Growing up in Western New York, Gov. Kathy Hochul was all too familiar with pollution and its aftermath. Now as governor, Hochul says the effects of climate change need to be dealt with by New York.
Hochul on Wednesday outlined her plans to expand New York's efforts in tackling climate change — a push that comes as federal efforts have stalled.
"This is a threat to our way of life — here and now," she said. "That's why we must implement an ambitious agenda to meet this moment."
Hochul's climate priorities include requiring all school buses to go electric by 2035, increasing funding for the proposed environmental bond act by $1 billion to $4 billion and harden infrastructure for future flooding.
The plans also address efforts to boost the adoption of clean energy goals, power capacity, transportation and a new generation of buildings.
"She laid out incredibly ambitious proposals to tackle climate change and also to help communities to deal with some of the impacts of what's going to happen now regardless of the action we take," said Jessica Ottney Mahar, The Nature Conservancy NY policy and strategy director.
New York is vulnerable to extreme conditions created by climate change, including increased flooding and stronger hurricanes. Flash flooding in August in the New York City region from the remnants of a hurricane was only the latest example
"Time is of the essence and all the climate scientists are saying that we have very little time and these are huge and daunting issues," Mahar said. "What we're seeing from the extreme weather that we're seeing is we don't really have a choice."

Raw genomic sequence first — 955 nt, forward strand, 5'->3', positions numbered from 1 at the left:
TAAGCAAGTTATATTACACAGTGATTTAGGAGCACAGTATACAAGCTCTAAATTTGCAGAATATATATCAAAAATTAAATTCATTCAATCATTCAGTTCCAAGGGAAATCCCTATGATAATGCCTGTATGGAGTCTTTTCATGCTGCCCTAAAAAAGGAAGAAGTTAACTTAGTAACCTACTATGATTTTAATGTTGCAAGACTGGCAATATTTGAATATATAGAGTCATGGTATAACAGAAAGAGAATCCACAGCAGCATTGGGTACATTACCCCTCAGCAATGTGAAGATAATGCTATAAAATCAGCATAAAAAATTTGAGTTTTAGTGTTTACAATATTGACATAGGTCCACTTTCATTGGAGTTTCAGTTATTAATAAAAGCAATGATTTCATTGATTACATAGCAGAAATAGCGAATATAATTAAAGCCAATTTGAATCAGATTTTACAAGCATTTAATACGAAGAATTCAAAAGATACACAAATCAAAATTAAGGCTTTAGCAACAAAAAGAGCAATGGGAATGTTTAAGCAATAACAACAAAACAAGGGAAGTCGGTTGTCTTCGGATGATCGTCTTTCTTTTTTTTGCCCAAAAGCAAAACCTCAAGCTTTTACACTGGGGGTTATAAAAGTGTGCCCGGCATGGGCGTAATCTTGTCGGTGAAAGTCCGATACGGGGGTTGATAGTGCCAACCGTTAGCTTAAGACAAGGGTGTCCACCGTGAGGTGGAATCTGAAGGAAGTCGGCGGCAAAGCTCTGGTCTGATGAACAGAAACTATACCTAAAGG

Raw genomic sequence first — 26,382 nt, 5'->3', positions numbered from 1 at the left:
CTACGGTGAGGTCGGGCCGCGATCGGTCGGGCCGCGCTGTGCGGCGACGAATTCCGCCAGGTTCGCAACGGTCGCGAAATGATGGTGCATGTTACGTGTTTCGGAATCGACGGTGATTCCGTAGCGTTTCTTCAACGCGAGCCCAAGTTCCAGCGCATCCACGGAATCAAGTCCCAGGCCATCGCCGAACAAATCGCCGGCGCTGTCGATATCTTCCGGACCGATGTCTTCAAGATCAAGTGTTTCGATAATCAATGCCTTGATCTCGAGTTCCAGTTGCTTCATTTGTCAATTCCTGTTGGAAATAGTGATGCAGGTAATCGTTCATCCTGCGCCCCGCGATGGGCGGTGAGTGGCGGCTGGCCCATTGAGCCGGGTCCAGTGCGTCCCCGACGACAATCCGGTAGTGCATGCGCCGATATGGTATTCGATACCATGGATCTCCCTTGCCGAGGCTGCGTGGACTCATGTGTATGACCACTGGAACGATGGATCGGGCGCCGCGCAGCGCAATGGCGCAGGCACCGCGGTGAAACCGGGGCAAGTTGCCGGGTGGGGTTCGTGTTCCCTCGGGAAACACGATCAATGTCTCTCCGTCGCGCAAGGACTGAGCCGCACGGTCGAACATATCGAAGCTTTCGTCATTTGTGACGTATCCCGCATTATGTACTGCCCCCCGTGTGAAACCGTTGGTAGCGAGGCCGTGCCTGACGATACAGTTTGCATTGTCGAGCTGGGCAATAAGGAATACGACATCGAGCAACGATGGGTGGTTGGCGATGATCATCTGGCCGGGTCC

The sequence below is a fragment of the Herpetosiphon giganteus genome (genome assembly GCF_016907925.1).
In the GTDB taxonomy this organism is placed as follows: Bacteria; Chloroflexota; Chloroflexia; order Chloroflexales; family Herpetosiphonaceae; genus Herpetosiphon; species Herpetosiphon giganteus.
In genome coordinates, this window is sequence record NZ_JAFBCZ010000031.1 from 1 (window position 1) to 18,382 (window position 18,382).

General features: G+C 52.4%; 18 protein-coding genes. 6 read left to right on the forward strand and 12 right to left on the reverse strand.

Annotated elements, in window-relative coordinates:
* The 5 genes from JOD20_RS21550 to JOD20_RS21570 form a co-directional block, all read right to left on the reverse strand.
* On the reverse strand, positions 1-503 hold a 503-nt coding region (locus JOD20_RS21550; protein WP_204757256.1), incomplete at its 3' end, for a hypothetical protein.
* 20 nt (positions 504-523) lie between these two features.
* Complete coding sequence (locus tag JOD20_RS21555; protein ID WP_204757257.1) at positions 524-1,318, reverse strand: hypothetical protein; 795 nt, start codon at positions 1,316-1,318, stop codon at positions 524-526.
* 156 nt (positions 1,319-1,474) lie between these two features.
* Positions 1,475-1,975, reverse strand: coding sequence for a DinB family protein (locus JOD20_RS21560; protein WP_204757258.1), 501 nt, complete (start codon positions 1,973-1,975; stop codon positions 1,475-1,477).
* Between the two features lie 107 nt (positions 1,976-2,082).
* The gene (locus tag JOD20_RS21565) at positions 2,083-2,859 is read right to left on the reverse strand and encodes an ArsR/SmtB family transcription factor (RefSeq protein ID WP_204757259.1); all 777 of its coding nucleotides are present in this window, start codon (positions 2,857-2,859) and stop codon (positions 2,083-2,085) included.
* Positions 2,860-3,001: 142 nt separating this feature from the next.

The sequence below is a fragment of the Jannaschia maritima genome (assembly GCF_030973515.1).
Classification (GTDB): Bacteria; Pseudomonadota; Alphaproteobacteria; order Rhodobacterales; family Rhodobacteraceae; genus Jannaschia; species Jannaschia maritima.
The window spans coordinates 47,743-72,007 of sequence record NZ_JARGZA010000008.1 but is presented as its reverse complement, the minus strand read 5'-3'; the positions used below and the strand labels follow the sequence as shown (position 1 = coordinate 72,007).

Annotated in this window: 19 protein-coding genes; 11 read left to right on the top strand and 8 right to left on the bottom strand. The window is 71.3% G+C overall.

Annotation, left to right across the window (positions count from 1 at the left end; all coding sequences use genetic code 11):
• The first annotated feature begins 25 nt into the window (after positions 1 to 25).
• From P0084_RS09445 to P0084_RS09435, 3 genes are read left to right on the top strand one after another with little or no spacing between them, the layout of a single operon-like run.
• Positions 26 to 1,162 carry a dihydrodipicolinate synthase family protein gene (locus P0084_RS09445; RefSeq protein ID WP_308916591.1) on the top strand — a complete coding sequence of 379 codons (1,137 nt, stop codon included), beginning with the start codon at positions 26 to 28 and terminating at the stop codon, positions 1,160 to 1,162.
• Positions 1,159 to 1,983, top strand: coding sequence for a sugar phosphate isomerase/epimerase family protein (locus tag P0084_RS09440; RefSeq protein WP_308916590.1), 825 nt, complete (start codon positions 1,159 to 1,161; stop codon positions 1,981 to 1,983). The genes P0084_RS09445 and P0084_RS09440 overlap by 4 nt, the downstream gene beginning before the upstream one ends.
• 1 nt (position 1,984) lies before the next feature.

Hochul's proposals come as action on climate change at the federal level have ground to a halt with. Julie Tighe of the New York League of Conservation Voters says she's hopeful the measure known as the Build Back Better Act can still get through Congress.
"But regardless, New York has a law on the books with the Climate Change and Community Protection Act," Tighe said. "So because there's uncertainty in Washington, it's more important than ever that New York acts."
It's estimated the proposed bond act for shoring up green infrastructure would create tens of thousands of jobs in the coming years if granted approval even prior to the additional $1 billion being added to the borrowing proposal.
"We're going to need lots of construction jobs in order to build a lot of the clean energy that we're talking about — offshore wind, large-scale renewables, wind, solar, transmission lines," Tighe said. "That's going to create a lot of construction jobs as well as maintenance jobs over time."